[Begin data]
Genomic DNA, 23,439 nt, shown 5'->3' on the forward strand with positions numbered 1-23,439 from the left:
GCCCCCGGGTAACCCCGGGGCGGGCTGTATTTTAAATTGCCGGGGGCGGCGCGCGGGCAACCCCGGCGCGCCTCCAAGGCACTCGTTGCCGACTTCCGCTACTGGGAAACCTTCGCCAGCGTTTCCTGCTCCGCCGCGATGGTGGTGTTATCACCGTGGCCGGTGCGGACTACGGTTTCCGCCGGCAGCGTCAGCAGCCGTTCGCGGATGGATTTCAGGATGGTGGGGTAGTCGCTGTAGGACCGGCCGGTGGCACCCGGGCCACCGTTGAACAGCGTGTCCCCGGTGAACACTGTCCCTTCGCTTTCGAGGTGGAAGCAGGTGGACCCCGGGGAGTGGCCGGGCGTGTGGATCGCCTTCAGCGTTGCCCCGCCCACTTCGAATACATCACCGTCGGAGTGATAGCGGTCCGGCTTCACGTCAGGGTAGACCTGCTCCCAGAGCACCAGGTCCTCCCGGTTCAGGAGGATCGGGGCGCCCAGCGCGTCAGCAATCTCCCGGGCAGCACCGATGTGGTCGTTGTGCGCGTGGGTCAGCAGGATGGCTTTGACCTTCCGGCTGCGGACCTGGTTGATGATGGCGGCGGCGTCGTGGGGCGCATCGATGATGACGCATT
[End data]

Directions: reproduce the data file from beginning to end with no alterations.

Genomic DNA, 23,439 nt, shown 5'->3' on the forward strand with positions numbered 1-23,439 from the left:
GCCCCCGGGTAACCCCGGGGCGGGCTGTATTTTAAATTGCCGGGGGCGGCGCGCGGGCAACCCCGGCGCGCCTCCAAGGCACTCGTTGCCGACTTCCGCTACTGGGAAACCTTCGCCAGCGTTTCCTGCTCCGCCGCGATGGTGGTGTTATCACCGTGGCCGGTGCGGACTACGGTTTCCGCCGGCAGCGTCAGCAGCCGTTCGCGGATGGATTTCAGGATGGTGGGGTAGTCGCTGTAGGACCGGCCGGTGGCACCCGGGCCACCGTTGAACAGCGTGTCCCCGGTGAACACTGTCCCTTCGCTTTCGAGGTGGAAGCAGGTGGACCCCGGGGAGTGGCCGGGCGTGTGGATCGCCTTCAGCGTTGCCCCGCCCACTTCGAATACATCACCGTCGGAGTGATAGCGGTCCGGCTTCACGTCAGGGTAGACCTGCTCCCAGAGCACCAGGTCCTCCCGGTTCAGGAGGATCGGGGCGCCCAGCGCGTCAGCAATCTCCCGGGCAGCACCGATGTGGTCGTTGTGCGCGTGGGTCAGCAGGATGGCTTTGACCTTCCGGCTGCGGACCTGGTTGATGATGGCGGCGGCGTCGTGGGGCGCATCGATGATGACGCATT